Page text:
were being transported. Is that not the place where the money should be collected, rather than from the taxpayers of the country? If this principle were to be adopted with regard to all our transportation, it seems to me it should naturally follow that we should build rights of way, keep them up, allow the railways to operate and charge sufficient to cover the cost of operation and keep the rolling stock in repair. Why should we furnish a free waterway for all these ships, to compete with our own railways, and make it so difficult for our railways to pay the cost of operation? We are furnishing the Trent canal free of tolls to the people who live in that neighbourhood, and certainly, if they are carrying any freight at all, they must come in competition with our railways. I think it is time this matter was carefully considered by the people of Canada. In western Canada we have no canals and no water transportation and the government is spending no money in providing anything of that sort. But they are providing facilities in some sections, and I think it is unfair to other sections of Canada where there is no water transportation. If the canals were made to pay interest on the cost of investment and the necessary upkeep of the staff on the canals, we might consider that we were getting a fair deal, but under the present arrangement I do not think we are. Has the minister any views to give the committee on that point?
the arrangement itself or the negotiations which led up to it. There may be something in what my hon. friend says and there may be some other reason underlying it which I am not aware of at the present time. I think I may go this far, that when the ambassador starts for Washington I will call his attention to what my hon. friend says.
Would the hon. minister not go further with reference to this Trent canal, for instance, and the Rideau canal? Are there any tolls on the boats that convey freight up and down the canals? If not, is it not creating unfair competition against our national railways operating in those regions? For the life of me I cannot see why tolls should not be charged on the canal. We would not think of building a railway right of way and allowing the railway to come along and run trains over it and pay nothing. We even go so far as to keep up the canals and pay the men who operate the locks.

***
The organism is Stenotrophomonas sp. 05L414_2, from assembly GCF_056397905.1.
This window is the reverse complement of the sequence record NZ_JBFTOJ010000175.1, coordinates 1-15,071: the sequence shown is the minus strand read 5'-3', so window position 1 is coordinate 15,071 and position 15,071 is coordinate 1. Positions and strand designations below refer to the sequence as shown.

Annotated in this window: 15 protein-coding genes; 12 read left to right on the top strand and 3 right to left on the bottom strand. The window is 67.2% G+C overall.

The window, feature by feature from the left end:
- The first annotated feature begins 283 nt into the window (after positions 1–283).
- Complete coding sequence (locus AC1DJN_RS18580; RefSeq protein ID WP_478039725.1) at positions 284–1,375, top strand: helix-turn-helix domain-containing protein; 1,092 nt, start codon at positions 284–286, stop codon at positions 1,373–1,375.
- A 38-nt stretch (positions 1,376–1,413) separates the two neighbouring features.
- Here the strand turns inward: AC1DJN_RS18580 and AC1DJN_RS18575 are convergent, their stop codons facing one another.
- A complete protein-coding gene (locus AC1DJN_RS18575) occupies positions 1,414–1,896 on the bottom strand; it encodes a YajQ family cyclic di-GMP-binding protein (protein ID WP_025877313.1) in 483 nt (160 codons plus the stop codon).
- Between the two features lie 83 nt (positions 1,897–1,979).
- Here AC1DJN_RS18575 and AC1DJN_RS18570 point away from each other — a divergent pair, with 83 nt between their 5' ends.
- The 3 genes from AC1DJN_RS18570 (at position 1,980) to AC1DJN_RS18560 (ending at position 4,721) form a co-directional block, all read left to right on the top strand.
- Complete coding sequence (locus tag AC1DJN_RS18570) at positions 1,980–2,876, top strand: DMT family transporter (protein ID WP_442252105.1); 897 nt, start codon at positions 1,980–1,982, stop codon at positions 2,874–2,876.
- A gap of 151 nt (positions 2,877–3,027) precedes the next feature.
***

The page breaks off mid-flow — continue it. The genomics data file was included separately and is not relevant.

pretty hard on the railways, and it is hard on the taxpayers. I find from the return before me that we have spent in Canada a grand total of $211,000,000 on canals. The interest alone on that amount is a sum that would startle the taxpayers if they really knew what they were paying, and in addition to that we have an item of $2,222,000 here for the staff. Then there will be a lot of repairs, I presume, in addition to that.
up by my hon. friend from Macleod (Mr. Coote) is disturbing the people of the Maritime provinces. When confederation took place the expense on canals was about $20,000,000. The expenditure on the railway in New Brunswick taken over at confederation was about the same amount. At that time the Intercolonial was promised, and built I think at a cost of about $147,000,000; the canals cost $211,000,000. We in the Maritime provinces feel that we get no compensation for our share in the upkeep and maintenance, and the expenditure in dredging the canal. We are made to pay the regular rate, or a proportion of rates, in those provinces, and we are taxed higher than they are in some parts of the Dominion, especially in the Northwest.
The Maritime provinces are very much interested in the matter of canals, and they feel that on account of the canal systems and the benefits they are giving to the prairie provinces in the way of getting their goods transported, as well as to Ontario, the Maritime provinces should have some consideration given to them as regards freight rates on the Intercolonial railways system of the Canadian National.